American Idea of Freedom and Its Reality during World War One

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America freedom was conceived in unrest. During the battle for autonomy acquired ideas of freedom were changed, new ones came in, and the meaning of those qualified for appreciating what the Constitution called “the endowments of freedom” was tested and expanded. The Revolution handed down to future eras and persisting yet opposing or contradictory legacy. Its vision of the new country as a refuge for freedom in a world overwhelm by abuse reverberates in the political culture right up until the present time.

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However, the United States, a country considered in freedom, harbored a quickly developing slave population, belying the organizers’ sure insistence of flexibility as an all-inclusive human bequest (Foner, 47). American freedom obviously, did not all of a sudden enter the American vocabulary in 1776; undoubtedly, few words and ideas were as universal in the trans-Atlantic political talk of the eighteenth century. Colonial America was beneficiary to numerous understandings of freedom, some as old as the city conditions of old Greece, others as new as the Illumination. Some established the frameworks for current originations of opportunity; others are very new today.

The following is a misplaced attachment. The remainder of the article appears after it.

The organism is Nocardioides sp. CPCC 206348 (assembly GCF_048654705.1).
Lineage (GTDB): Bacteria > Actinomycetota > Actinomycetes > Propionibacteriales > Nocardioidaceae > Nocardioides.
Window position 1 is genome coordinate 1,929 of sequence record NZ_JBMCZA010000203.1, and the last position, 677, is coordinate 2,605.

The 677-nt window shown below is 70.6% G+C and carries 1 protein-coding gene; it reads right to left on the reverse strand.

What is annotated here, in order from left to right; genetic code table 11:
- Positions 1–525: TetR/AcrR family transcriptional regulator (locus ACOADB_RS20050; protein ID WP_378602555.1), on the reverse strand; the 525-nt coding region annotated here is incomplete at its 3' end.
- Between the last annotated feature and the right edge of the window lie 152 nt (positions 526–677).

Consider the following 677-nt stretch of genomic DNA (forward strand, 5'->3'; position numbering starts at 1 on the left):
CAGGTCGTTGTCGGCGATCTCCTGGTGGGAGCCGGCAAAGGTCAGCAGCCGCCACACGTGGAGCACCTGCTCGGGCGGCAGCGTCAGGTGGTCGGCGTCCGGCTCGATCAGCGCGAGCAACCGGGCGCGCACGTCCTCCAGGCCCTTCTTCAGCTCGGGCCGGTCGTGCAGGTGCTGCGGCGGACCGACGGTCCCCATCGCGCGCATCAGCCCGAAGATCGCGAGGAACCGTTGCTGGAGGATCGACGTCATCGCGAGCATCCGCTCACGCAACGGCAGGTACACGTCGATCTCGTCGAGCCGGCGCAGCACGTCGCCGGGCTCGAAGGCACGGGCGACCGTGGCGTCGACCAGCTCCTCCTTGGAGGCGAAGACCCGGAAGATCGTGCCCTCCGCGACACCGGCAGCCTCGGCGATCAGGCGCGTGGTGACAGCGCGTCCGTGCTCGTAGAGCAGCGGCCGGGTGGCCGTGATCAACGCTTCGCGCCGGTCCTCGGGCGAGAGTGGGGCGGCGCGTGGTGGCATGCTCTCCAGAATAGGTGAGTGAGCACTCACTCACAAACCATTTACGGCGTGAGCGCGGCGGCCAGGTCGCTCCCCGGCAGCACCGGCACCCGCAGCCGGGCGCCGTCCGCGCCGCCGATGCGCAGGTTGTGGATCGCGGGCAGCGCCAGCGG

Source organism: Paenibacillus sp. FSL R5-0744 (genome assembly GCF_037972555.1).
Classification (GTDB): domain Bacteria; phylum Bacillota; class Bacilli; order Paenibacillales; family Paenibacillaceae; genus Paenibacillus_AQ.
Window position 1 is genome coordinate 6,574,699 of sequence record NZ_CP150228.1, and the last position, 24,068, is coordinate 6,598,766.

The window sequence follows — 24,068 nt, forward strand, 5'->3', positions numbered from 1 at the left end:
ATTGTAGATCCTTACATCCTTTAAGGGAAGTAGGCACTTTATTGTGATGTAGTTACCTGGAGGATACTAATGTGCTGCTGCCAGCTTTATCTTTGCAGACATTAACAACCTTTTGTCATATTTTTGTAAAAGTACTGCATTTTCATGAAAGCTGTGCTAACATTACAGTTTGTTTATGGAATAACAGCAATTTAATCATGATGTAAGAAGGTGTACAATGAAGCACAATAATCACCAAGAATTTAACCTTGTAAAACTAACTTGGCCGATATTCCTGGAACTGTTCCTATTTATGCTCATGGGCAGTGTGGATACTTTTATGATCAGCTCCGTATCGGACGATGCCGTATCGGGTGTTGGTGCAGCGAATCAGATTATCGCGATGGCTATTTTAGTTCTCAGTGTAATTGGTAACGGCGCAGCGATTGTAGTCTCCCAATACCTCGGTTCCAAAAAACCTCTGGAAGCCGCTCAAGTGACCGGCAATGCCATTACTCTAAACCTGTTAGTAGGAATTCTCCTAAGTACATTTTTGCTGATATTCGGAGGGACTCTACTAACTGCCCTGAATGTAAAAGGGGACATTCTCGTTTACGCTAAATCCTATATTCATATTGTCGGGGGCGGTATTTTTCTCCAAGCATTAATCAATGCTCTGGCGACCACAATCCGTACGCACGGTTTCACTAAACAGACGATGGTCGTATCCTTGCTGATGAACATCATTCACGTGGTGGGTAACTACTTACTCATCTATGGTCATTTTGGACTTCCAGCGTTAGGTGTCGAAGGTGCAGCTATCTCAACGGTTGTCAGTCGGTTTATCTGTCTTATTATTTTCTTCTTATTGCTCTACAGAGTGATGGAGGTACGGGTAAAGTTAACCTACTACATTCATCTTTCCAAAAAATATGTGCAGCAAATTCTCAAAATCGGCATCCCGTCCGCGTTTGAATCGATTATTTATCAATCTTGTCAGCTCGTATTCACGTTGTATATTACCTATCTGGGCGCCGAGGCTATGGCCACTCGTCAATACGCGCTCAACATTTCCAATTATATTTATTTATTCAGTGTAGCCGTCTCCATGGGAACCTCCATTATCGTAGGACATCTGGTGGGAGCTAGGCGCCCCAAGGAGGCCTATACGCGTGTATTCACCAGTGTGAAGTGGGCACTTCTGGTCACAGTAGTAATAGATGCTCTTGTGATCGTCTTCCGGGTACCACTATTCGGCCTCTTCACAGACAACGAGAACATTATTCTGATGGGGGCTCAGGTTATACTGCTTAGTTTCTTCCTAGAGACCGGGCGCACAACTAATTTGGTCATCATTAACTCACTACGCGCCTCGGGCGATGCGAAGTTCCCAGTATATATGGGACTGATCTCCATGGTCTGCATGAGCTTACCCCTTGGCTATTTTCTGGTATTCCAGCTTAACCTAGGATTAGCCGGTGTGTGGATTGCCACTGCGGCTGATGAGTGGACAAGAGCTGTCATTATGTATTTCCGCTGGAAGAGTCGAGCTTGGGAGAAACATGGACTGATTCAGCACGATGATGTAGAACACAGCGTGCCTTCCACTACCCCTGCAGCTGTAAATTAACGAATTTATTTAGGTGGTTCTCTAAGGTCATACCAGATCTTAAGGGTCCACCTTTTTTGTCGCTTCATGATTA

Freedom was being described as a political or societal position than as an otherworldly condition (Forner, 55). In the old world, the absence of restraint was comprehended as a type of subjection, the absolute opposite of the free life. Therefore the freedom can be considered to relax on the reality of slavery. Some of the ideas about freedom and slavery were that one can either be a slave to sex, another to cash, and another to aspiration. This comprehension of freedom as the accommodation to an ethical code was integral to the Christian cosmology that suffused the world perspective of the early pioneers.

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  1. Foner, Eric. Give Me Liberty! An American History: Seagull Fifth Edition. Vol. 1. WW Norton & Company, 2016. 40-61
  2. Dietrich, John W. “U.S. Human Rights Policy in the Post-Cold War Era.” Political Science Quarterly, no. 2, 2006, p. 269.
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